Tomorrow, the European Court of Human Rights (ECHR) is expected to announce its ruling in the case ABC v. Ireland.
The plaintiffs, three anonymous women A., B., and C., are asking that the Court create a right to abortion in the European Convention on Human Rights (the Convention) to trump the right to life Ireland guarantees the unborn in its Constitution. It seems ironic that the Convention designed to protect against injustice may be used to stomp out a nation’s right to legally protect its smallest and most vulnerable members.
When the Convention entered into force in 1953, memories of a Nazi regime that considered human beings non-persons because of race, religion, disability, or other traits were fresh on the minds of the signing nations. While today’s college seniors were not even alive to hear President Reagan’s command to “Tear Down that Wall” there has been no shortage of human rights violations for them to witness. Abortion has been one assault against human beings of massive proportions. Its attack has spread worldwide.
However, Ireland has chosen to protect the right to life of the unborn members of its state. In 1983, recognizing the agenda of abortion advocates included distorting constitutions and asking courts to create “rights” to abortion, the people of Ireland voted to make that implicit guarantee explicit, leaving no room for supposed penumbras and emanations to mean otherwise. (Irish case law before 1983 held that the Constitution’s right to life implicitly protected the unborn.)
Article 40.3.3 of Ireland’s Constitution recognizes the the unborn as equal lives to those of women. The right to life for the unborn does not exist because there is a prohibition on abortion. Rather, Ireland prohibits abortion because the unborn have a right to life.
Supra-European courts, at least until very recently, have considered abortion a national issue, giving large deference to individual member states regarding its regulation. In line with this philosophy, they have not recognized the right of a woman to obtain an abortion, nor have they recognized a right to life of the unborn child. The Court has held the right to life of the unborn, and the corollary regulation of abortion, fall in the margin of appreciation left to the Member States.
A 2007 case, Tysiac v. Poland, has indicated a willingness of the Court to abandon settled jurisprudence when abortion is involved. Though, notably, the Court in Tysiac stopped short of creating a right to abortion in the Convention.
The fact that the Court has even entertained arguments in the case of ABC v. Ireland is troubling. The case does not meet the basic conditions of admissibility and should have been dismissed by a Committee finding that the application is not admissible.
Cases can only be brought to the Court after domestic remedies have been exhausted. It is not that individuals complaining of violations of their rights can take their case first to their nation’s court, but Article 35 §1 requires that they must first take their case through the courts of the country concerned, up to the highest possible level of jurisdiction. This respects the sovereignty of nations, and gives the State the first opportunity to provide redress for the alleged violation at national level. In ABC v. Ireland, there is no judgment of the Irish Courts for the ECHR to review because the applicants never even sought such redress.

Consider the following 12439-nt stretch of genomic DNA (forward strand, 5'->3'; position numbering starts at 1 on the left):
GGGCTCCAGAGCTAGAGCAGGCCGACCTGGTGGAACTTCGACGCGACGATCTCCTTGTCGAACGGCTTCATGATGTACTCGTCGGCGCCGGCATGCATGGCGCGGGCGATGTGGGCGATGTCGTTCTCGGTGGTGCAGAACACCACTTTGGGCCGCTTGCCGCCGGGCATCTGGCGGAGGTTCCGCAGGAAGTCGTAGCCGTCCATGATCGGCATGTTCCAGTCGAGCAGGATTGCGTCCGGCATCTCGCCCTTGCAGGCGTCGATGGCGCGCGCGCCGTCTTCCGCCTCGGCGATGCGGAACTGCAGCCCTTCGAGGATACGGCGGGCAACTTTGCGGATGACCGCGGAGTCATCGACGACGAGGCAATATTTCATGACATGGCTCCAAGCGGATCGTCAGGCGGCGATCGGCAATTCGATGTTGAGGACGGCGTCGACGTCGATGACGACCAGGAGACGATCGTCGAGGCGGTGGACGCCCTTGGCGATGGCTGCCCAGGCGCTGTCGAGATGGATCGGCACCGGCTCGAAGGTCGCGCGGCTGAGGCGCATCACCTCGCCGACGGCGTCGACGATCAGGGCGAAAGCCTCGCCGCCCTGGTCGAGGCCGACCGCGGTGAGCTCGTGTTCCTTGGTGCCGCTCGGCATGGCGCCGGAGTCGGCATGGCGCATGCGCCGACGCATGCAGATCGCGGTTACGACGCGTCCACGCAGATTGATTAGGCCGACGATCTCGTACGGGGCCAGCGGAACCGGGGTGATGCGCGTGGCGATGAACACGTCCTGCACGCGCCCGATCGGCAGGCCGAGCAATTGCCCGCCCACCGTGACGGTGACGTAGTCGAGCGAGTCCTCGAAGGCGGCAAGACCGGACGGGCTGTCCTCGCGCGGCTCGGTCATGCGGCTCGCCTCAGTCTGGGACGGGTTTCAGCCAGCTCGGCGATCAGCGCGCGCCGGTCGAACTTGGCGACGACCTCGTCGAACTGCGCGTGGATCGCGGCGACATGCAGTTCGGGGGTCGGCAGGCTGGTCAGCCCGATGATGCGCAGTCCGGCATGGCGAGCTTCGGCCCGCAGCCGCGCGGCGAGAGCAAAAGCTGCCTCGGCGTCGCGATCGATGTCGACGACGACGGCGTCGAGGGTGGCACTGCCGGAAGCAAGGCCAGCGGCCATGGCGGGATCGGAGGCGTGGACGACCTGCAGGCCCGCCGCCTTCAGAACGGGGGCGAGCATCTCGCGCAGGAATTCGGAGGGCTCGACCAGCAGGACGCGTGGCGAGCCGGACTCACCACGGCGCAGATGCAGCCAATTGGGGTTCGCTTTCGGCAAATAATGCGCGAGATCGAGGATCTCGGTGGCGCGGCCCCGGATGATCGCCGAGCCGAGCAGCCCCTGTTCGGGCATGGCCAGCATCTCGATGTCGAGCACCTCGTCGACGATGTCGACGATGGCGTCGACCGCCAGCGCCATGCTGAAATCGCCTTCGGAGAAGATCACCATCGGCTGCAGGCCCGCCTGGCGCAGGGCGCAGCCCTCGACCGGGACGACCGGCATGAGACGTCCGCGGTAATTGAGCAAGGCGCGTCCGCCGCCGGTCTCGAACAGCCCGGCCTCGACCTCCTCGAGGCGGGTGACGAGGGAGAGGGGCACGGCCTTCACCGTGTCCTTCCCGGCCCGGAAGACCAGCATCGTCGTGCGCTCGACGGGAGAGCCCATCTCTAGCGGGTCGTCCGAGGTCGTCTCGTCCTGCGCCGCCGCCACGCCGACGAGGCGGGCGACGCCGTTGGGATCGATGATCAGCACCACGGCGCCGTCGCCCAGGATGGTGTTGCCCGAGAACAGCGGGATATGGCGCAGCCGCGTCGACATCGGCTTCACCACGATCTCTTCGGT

A 2006 case D. v. Ireland provides precedence on point. The case involved an Irish woman who traveled to Britain in order to legally abort. The Court declared that case inadmissible “on the ground that the applicant had not exhausted domestic remedies, in that she failed to bring an action before the Irish courts.”
The astonishing nature of the ABC case is compounded when one considers that the case, in another extraordinary move, has been referred to the Grand Chamber before a lower court has issued a ruling. Judgment by the Grand Chamber is final and cannot be appealed against.
As Ireland’s counsel noted during oral arguments, “no doubt that this application is a significant case… but also for the Court’s relationship with contracting states, their judicial processes and the principle of subsidiarity. … Rarely, if ever, [has the Court been asked to address] such important issues on such inadequate factual basis.”
There has been a trend in Europe for nations to liberalize their abortion laws, making them more permissive. However, the change in European law has come through the legislature, not the courts. In contrast to the United States, abortion in Europe has remained an issue of political debate and compromise. That may change with the decision in ABC v. Ireland.
We hope, however, that the case will be dismissed for failure to exhaust local remedies.